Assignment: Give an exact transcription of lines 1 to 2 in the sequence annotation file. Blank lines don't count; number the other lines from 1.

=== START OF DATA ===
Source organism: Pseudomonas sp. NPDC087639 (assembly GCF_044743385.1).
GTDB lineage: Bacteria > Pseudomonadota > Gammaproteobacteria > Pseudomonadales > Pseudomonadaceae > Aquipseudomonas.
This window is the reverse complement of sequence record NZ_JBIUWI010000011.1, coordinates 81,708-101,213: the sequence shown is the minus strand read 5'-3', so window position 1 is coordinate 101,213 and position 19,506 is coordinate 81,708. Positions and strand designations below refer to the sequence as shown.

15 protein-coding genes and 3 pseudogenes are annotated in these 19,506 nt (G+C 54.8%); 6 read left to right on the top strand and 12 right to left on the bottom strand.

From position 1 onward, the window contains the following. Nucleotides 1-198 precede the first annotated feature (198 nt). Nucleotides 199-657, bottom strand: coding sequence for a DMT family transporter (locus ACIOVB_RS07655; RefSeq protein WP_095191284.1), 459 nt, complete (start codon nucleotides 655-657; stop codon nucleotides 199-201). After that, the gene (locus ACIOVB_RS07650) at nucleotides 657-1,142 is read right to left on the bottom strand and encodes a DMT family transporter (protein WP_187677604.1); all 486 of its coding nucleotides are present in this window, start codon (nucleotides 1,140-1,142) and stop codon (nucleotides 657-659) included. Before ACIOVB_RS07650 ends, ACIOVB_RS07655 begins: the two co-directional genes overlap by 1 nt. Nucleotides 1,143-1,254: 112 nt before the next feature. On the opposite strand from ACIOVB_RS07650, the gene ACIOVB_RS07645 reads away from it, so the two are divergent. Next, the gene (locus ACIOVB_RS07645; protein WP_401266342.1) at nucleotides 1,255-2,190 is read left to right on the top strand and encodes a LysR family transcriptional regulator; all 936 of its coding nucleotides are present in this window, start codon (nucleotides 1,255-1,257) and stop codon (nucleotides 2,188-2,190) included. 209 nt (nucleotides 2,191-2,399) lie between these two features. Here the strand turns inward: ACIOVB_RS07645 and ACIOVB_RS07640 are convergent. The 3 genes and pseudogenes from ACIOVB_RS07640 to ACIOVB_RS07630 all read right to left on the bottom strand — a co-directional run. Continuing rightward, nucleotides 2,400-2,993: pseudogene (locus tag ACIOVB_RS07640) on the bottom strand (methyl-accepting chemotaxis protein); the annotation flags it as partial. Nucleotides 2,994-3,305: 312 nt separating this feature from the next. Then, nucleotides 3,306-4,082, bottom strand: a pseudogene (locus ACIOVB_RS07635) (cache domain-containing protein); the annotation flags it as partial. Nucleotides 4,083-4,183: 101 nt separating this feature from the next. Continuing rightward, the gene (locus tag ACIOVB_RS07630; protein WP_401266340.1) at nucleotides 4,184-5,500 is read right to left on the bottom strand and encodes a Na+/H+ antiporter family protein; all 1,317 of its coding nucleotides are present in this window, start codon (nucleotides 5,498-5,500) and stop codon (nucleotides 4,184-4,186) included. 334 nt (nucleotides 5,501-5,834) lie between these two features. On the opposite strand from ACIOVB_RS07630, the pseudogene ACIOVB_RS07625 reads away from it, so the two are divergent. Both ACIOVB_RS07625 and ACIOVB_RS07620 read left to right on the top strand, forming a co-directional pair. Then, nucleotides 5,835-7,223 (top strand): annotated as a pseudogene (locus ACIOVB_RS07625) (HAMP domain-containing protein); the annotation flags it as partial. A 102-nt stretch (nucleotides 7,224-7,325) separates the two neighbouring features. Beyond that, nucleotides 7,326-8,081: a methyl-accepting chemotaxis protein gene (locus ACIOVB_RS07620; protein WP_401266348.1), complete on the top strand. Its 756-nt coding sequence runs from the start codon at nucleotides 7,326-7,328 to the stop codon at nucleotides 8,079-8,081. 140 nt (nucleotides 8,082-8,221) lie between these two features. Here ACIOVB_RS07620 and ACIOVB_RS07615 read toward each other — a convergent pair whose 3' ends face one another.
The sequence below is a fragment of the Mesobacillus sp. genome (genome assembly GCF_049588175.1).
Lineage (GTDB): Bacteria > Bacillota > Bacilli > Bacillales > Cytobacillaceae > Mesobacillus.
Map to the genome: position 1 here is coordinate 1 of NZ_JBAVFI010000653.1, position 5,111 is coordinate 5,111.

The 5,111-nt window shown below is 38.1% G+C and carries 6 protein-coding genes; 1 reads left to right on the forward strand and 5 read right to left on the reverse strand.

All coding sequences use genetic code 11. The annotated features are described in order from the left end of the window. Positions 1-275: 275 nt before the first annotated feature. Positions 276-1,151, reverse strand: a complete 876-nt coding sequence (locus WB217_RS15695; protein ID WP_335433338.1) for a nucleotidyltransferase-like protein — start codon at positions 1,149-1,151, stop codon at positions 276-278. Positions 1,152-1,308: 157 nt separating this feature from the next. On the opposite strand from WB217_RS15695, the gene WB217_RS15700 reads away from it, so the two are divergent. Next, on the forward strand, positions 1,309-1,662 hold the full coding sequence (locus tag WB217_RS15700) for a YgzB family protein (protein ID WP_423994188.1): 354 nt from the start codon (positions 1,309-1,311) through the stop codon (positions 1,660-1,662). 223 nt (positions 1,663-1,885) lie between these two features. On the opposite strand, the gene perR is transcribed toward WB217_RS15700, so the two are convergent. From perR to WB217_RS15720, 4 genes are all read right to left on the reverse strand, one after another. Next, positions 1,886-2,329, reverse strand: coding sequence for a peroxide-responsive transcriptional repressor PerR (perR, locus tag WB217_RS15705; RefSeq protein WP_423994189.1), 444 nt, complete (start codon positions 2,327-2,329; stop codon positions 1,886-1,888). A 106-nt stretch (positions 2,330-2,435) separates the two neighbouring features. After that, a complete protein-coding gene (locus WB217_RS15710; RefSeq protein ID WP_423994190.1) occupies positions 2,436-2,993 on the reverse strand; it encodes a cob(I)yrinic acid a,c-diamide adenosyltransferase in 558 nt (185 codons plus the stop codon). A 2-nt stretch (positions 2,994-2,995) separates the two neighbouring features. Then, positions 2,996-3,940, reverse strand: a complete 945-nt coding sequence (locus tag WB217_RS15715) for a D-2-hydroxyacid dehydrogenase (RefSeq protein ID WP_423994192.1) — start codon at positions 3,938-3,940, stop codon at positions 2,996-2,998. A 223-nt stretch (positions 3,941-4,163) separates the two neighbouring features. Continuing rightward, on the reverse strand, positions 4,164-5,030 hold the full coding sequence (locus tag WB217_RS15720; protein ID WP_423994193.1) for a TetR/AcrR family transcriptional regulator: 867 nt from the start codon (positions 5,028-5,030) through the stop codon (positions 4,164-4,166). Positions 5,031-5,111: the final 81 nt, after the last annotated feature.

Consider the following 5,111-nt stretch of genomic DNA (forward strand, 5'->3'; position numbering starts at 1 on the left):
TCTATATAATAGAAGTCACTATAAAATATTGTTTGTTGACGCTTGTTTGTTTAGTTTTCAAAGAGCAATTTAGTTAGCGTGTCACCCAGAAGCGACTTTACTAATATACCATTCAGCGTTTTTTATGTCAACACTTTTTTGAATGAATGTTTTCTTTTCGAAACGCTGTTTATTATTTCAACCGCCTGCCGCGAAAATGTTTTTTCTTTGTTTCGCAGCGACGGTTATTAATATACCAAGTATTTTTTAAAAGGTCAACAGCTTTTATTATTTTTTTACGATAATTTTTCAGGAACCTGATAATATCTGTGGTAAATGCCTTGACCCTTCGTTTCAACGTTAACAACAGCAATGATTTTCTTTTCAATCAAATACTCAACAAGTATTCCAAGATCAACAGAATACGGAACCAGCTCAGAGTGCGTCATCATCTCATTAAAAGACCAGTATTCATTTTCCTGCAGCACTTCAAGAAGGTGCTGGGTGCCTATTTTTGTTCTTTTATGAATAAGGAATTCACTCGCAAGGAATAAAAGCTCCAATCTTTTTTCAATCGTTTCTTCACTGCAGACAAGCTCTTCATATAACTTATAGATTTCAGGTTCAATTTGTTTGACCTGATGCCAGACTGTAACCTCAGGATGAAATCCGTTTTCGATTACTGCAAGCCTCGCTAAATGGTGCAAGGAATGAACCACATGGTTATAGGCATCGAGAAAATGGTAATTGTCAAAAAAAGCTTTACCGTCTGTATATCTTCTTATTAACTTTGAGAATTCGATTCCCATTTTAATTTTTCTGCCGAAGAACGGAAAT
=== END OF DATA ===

Source organism: Pseudomonas sp. NPDC087639 (assembly GCF_044743385.1).
GTDB lineage: Bacteria > Pseudomonadota > Gammaproteobacteria > Pseudomonadales > Pseudomonadaceae > Aquipseudomonas.